Oktay speaks of Turkish disaster management agency's plans for World Humanitarian Summit in Istanbul next week.
ANKARA (AA) - Turkey’s top disaster management body plans to push for the creation of an international organization for sustainable aid during the World Humanitarian Summit in Istanbul next week.
Fuat Oktay, head of the Prime Ministry Disaster and Emergency Management Authority (AFAD), told Anadolu Agency of his plans for the historic summit.
“During the summit, we will propose burden-sharing for the Syrian crisis, creation of an international body for sustainable aid, and acceptance of Turkey’s open-door policy by all countries,” Oktay told Anadolu Agency.
The summit, spearheaded by UN Secretary-General Ban Ki-moon and organized by the United Nations Office for the Coordination of Humanitarian Affairs (UNOCHA), is aimed at discussing humanitarian issues in detail.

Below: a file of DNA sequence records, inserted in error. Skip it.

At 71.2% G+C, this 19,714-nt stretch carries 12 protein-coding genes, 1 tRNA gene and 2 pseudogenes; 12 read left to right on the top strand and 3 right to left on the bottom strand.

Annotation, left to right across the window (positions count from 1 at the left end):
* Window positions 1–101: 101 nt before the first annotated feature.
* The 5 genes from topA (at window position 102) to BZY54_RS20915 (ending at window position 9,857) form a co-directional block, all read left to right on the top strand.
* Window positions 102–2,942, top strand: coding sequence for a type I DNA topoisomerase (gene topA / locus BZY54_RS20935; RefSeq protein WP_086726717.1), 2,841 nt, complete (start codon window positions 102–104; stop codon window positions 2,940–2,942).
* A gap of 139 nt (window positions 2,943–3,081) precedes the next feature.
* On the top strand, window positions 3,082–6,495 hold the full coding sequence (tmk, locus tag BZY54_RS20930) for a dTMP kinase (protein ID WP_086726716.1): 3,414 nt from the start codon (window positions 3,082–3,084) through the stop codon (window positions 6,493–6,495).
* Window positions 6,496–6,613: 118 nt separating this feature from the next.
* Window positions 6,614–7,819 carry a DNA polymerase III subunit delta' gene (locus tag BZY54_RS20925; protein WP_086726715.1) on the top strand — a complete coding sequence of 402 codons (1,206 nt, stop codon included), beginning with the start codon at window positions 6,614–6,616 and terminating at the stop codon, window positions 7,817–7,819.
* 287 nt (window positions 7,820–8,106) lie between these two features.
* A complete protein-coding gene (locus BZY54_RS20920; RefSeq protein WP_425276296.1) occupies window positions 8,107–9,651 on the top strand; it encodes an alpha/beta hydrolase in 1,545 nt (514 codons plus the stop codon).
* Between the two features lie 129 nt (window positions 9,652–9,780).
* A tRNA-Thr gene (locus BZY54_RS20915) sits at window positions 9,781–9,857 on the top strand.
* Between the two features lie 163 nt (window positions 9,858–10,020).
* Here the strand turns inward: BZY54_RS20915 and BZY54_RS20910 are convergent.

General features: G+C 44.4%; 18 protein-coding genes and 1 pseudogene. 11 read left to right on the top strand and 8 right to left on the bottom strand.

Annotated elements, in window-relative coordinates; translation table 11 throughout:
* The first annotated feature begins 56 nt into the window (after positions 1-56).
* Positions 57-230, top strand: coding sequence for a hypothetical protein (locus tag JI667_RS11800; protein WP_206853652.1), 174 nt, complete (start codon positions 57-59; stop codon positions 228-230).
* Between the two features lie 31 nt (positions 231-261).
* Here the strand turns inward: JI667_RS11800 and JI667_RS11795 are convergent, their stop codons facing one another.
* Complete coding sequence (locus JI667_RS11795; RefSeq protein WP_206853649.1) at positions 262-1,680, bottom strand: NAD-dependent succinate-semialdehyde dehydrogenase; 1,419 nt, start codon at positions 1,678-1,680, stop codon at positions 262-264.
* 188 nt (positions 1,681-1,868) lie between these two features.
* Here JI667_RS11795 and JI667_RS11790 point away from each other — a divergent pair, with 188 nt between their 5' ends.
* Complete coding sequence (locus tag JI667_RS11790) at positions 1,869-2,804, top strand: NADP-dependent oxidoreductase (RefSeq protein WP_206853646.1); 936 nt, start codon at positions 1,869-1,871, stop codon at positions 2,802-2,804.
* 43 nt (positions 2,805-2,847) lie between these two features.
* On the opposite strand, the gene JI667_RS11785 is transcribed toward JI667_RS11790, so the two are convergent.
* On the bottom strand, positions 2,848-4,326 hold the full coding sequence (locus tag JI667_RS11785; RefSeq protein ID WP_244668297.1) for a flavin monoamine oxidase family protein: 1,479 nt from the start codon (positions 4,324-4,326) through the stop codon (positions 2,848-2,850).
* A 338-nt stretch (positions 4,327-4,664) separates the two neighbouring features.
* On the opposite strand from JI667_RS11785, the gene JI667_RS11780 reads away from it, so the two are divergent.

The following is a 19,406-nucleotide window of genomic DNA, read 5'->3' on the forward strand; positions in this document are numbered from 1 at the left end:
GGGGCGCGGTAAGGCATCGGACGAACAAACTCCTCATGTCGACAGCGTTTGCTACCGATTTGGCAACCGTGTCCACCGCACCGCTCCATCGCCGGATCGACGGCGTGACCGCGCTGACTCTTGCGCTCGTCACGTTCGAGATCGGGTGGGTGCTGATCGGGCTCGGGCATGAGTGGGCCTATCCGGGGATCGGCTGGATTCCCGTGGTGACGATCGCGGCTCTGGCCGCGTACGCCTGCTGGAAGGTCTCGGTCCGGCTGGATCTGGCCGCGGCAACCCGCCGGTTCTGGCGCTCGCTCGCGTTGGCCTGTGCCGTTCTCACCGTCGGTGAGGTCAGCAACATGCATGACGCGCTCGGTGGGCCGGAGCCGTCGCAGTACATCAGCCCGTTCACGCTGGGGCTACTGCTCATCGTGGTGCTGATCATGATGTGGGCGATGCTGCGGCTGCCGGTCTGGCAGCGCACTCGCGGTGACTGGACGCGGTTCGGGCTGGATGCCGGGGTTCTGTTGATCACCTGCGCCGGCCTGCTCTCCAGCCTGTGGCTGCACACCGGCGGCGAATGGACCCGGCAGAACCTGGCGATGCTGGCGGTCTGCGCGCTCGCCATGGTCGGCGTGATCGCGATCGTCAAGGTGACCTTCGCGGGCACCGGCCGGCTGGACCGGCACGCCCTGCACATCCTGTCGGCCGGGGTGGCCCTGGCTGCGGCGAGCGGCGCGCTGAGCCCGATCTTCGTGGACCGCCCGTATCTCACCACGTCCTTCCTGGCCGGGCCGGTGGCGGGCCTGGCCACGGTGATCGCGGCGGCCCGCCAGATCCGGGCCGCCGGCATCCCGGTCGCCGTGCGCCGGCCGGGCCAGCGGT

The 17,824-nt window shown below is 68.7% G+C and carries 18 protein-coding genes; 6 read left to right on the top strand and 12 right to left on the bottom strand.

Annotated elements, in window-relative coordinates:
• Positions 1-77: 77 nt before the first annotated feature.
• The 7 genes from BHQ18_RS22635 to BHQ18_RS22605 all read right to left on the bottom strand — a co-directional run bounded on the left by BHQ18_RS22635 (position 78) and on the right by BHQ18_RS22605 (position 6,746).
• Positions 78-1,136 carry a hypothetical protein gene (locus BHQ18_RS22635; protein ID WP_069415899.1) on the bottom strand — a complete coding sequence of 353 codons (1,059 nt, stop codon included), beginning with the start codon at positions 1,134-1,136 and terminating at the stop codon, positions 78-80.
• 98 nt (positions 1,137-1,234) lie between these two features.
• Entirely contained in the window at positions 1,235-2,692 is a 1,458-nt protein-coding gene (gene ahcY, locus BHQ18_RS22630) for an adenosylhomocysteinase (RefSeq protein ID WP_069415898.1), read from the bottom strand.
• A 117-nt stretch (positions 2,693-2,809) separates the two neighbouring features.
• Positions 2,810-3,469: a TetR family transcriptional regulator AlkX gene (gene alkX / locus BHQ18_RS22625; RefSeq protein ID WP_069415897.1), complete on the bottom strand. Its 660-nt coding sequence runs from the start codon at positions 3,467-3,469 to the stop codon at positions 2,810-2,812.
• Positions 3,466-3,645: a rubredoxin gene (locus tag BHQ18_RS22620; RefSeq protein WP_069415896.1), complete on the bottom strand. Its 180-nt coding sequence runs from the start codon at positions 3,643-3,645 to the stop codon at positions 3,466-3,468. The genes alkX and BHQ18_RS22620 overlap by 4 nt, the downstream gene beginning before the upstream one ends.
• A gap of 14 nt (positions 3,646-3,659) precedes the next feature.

Oktay said that during the summit, participants will decide on the future of humanitarian aid.
Turkey is ready for the high-profile summit, which will see up to 5,000 participants, including statesmen, businessman, NGO representatives, international agencies, and representatives of communities affected by refugee crises.
Turkey currently hosts 2.7 million Syrian refugees, as well as hundreds of thousands from troubled states such as Iraq and Afghanistan.
Turkey is currently home to the world’s largest refugee population, and it has spent $10 billion on the refugee crises on its soil since 2011.
AFAD single-handedly coordinates all services for Syrians taking shelter in Turkey from the Syrian civil war.
Oktay stressed that thanks to AFAD, Turkey has changed from being the recipient of aid to a country that helps other countries around the world.
His organization has helped at least 50 countries faced with flood, famine, and fire in five different continents, according to Oktay.